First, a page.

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Etsy plans to improve search by leveraging Machine Learning technology and by personalizing search results, according to its Chief Technology Officer Mike Fisher. But that could make sellers nervous based on their experiences with similar attempts made by other marketplaces. (Mention the word “Cassini” to an eBay seller and watch their reaction.)
During Etsy’s recent Investor Day presentation, the executive talked about the current state of search and initiatives that are under way.
One of the most complex challenges for Etsy engineering is creating best-in-class search, Fisher said. Search is more difficult for Etsy than all the other etailers because many of the things that make Etsy so special makes it extremely complex: there are no SKUs, there’s no catalog, items are one of a kind, and they’re often customized. “That means when they’re gone, they’re really gone,” he said. “We don’t get the chance to sell the same shirt 500 or 5,000 times.”
“Sellers label and tag items how they want to, how they want to describe the items. Combined with the fact there are 60 million items in inventory makes it a more interesting tech challenge.”
He also said sellers try to game the system – for example, he said, by putting the name of a holiday in listing titles. He used the example of a seller who added the term “Valentine’s Day” to the title of a listing for a pillow, and in an accompanying slide, he showed a listing for a pillow with the title, “Colorful Earth Tone Pillow, 24×24, Valentines Day Gift, Rustic Pillow, Desert Trend Pillow” to drive home his point.
Etsy builds its search indexes using only the title and tags. Descriptions currently are too unstructured – “we allow sellers to put whatever they want in their descriptions, they can tell their story, how they built it, where they sourced it, anything they want.”
And image quality is currently too varied – “until recently, image recognition was extremely difficult,” Fisher explained.
After retrieving all the items based on the title and the tags, Etsy then use predictive conversion rates.
Etsy takes search terms from the previous several weeks and analyzes them to see how shoppers interacted with the results (did the shopper click on them, add to cart, favorite them, etc.), then it builds Machine Learning models that can rearrange the top search results, in real time, so that the first page shows the most relevant item.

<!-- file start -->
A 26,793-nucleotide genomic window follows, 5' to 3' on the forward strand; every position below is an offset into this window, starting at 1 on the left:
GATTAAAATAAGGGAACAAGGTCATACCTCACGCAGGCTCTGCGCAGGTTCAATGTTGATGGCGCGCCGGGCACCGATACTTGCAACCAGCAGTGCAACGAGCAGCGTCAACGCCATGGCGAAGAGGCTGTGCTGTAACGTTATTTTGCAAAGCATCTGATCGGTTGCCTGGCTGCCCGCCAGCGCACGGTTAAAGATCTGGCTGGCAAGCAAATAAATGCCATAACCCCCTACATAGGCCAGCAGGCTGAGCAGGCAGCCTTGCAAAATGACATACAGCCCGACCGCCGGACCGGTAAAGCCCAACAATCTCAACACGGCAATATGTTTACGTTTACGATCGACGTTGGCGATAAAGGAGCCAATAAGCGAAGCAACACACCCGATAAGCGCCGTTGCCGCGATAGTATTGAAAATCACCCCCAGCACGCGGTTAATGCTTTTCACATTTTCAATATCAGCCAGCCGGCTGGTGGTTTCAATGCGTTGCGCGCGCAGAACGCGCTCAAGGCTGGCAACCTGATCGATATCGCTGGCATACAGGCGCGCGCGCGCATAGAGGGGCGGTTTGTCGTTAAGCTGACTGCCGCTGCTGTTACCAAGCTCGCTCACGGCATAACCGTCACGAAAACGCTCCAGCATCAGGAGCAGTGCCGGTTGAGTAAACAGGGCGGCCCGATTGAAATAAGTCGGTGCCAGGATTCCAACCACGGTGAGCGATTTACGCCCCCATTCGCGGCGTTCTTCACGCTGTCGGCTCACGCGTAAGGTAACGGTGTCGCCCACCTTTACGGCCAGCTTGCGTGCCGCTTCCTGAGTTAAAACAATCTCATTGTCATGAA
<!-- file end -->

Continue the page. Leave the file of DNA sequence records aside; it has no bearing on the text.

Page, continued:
“The first page of search results generates 83% of the search purchases. It’s critically important to get the first few listings right. So moving a relevant listing from page 5 onto page 1 is important for our business,” he said.
Fisher believes there are many other factors Etsy can use in addition to titles and tags. For example, he believes Etsy will be able to leverage Machine Learning to help it understand the information in images and to pull useful information from the unstructured data in descriptions.
He said there are dozens of other factors Etsy could be using, including seller rating, shipping times, and price. That sounds a lot like eBay’s Best Match default search order, which has been panned by many sellers.
He then discussed plans to personalize search results. “Relevance is all relative. The results should look different depending on who’s searching.”
If any of Fisher’s goals sound familiar, it’s because eBay faced similar challenges with unstructured data. When Devin Wenig replaced John Donahoe as CEO of eBay in 2015, he launched a Structured Data Initiative and promised it would turn around eBay’s performance. Like his predecessor’s Cassini project, it hasn’t been a magic elixir.
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